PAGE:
Me (to you and Lucy): You both look very pretty.
Kate: Yes we do.

Kate: I need to poop.
Nana: Do you want to use your potty?
Kate: No, there’s not enough time.

Daddy could hear you in your room shoving your drawer closed and grunting Uh Uh Uh! Alas, it just wouldn't close. You finally turned on your heel and said, “I don’t have time for this.” 

Wow. Guess I need to really watch what I say around you.

You language is extending to learning the days of the week, the months of the year, counting objects up to 7, learning to spell your name and asking WHY? ad nauseum. OMG. Stop. It. Already with the Whys! Your daddy seems to have figured out how to stop you in your tracks:

Daddy: I'm going to put some medicine on your boo-boo.
Kate: Why?
Daddy: The medicine helps it heal.
Kate: Why?
Daddy: The medicine prevents dirt from getting into the boo-boo and helps it to heal.
Kate: Why?
Daddy: Because it gives your boo-boo a chance to heal.
Kate: Why?
Daddy: Because every time you're injured, your body creates anti-bodies that travel through the bloodstream to the site of the boo-boo. Those anti-bodies help prevent infection and help the blood coagulate which helps your boo-boo get better.
Kate: crickets....

Score one for daddy.
You memory constantly astounds us. You can find virtually any toy in the house even if it wasn't put back where it belonged the night before. You squirrel away your toys in various locations and can lead me straight to them when I ask you where they are. You memorized the entire Mother Goose book after only a few nights of listening to me read it to you. You remembered that I promised you could watch Mickey Mouse Clubhouse if you would lay down and rest for an hour while Nana, Lucy and I took naps. You ended up falling asleep yourself only to wake 2 hours later. The first words out of your mouth when I opened the door to get you were: 

And now I can watch Mickey Mouse Clubhouse?

You got your first official salon haircut yesterday. You picked the airplane to ride in and then sat there quite calmly as you received bangs.
 You especially liked having your hair blown out.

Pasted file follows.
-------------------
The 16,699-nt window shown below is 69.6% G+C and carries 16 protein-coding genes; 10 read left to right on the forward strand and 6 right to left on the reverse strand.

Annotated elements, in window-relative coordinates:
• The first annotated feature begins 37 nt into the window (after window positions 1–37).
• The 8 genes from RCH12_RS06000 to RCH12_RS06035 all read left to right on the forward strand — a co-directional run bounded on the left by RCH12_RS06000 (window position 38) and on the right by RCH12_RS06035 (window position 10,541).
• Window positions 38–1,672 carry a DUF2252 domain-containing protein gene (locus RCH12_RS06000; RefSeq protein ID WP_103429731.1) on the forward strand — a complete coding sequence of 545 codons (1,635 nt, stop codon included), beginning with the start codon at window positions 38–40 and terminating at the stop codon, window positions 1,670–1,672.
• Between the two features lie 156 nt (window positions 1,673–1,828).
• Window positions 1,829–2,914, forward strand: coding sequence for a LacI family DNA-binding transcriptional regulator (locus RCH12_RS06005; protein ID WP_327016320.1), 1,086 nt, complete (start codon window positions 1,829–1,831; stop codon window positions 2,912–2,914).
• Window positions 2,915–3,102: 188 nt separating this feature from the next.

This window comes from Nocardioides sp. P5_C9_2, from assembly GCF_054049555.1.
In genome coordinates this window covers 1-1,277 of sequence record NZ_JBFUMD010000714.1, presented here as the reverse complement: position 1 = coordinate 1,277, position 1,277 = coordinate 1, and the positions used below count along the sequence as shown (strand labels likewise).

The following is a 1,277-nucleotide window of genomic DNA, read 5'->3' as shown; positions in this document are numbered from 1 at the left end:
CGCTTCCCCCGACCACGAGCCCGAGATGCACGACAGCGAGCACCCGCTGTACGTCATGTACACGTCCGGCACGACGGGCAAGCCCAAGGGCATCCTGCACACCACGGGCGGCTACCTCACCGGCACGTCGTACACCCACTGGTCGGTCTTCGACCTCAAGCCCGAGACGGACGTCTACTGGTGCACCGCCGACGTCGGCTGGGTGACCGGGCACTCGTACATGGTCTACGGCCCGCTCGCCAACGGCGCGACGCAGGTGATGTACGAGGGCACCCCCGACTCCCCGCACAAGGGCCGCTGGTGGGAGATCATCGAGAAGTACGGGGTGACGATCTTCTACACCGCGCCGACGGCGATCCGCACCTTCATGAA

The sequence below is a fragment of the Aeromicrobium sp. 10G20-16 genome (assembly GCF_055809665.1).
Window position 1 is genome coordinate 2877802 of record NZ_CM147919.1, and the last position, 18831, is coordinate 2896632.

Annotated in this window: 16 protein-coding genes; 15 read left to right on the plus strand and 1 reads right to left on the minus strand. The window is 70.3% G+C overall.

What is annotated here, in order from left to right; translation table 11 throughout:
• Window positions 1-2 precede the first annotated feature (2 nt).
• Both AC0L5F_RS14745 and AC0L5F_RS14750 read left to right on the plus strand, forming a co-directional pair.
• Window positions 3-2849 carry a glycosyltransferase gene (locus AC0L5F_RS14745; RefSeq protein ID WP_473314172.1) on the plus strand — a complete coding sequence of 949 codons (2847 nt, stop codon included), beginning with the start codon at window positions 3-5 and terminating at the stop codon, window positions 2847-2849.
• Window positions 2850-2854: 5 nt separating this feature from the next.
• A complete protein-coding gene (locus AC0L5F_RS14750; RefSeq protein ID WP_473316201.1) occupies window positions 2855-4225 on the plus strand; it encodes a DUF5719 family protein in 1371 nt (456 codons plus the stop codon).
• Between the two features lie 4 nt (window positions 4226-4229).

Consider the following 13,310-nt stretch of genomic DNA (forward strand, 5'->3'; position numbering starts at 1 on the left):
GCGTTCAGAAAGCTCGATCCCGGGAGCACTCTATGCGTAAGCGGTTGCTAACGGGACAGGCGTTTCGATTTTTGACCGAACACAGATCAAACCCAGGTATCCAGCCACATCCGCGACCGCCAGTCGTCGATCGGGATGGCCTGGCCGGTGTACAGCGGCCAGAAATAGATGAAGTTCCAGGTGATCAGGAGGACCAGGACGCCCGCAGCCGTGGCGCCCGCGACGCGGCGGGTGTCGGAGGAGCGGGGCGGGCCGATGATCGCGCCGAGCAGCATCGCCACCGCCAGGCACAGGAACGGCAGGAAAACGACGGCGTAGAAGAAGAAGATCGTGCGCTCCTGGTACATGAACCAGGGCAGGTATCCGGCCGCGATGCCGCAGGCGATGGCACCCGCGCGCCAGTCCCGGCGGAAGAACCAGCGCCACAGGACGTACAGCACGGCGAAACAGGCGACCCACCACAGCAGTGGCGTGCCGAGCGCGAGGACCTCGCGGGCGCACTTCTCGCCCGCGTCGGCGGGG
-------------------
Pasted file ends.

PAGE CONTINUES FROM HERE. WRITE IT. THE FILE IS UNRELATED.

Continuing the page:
I don't know why I am always amazed at how my life has changed since you were born. You are growing up into this little PERSON with thoughts and ideas and opinions (and the vocabulary to express them repeatedly). You delight in helping me with small tasks like throwing things into the recycle bin or putting fruit in the cup for smoothies.
You are obsessed with having things on your face and will draw on it every chance you get.
Which is why you were over the moon when I suggested we get a flower painted on your face at the recent Andersonville Midsommarfest.
And why we went back the next day for another one.
You are my little love sponge. Thank you for reminding me every day why I wanted to be not just any mama, but your mama.

Monday, June 11, 2012

First salon haircuts!

It was Lucy's first haircut with us and Kate's first haircut at a salon. Both of them did very well!
Kate went first and enjoyed flying her airplane as she got a cut and blow dry...
We decided to do bangs with Kate as she's not real fond of clips or bows every day.
 Sitting on Nana's lap while Lucy gets her hair cut.
 Lucy chose the pink old-time convertible to ride in as she got her haircut.
We got the back scraggly layers evened out and opted out of bangs since she has a huge cowlick in front.
She was a little unsure of the blowdryer but soldiered on without much more than the pained expression you see here.
Here's Lucy's finished haircut!

Sunday, June 10, 2012

23 years

I have now been married for 1/2 of my life. To the same person even.

A lot of people have asked us what makes our marriage work. I could say things like love, mutual respect, or just plain stubbornness and all of those would be true. I could even now say the girls keep us together which would also be true. Honestly though, it all boils down to the promise we made to each other and our families 23 years ago:

...to have and to hold, from this day forward, for better, for worse, for richer, for poorer, in sickness and in health, until death do us part.

Happy Anniversary Len. I love you still. Let's see what the next 23 years holds, shall we?

Saturday, June 9, 2012


We went to the annual Andersonville Midsommarfest street festival today. The girls got their faces painted. Lucy held on to Len's hand the whole time as she was unsure who this person was wielding a brush around her face.
Kate sat placidly calm throughout her painting.

Next we met up with the teacher from Little Linguists--we saw her for Chinese New Year and both girls remembered the lion head sitting there to the right.
 She wrote both their names out in Chinese characters for them.
Lucy very much enjoyed the music.
Both girls got into dancing for a bit:

Nana enjoyed watching from the sidelines!
It was super hot today so we headed home after lunch. Lucy napped for a very short time in the stroller and Kate didn't nap at all so we cooled off inside for a bit and then headed down to the pool for the rest of the afternoon.
A little bit of reading before bed and Saturday is a wrap!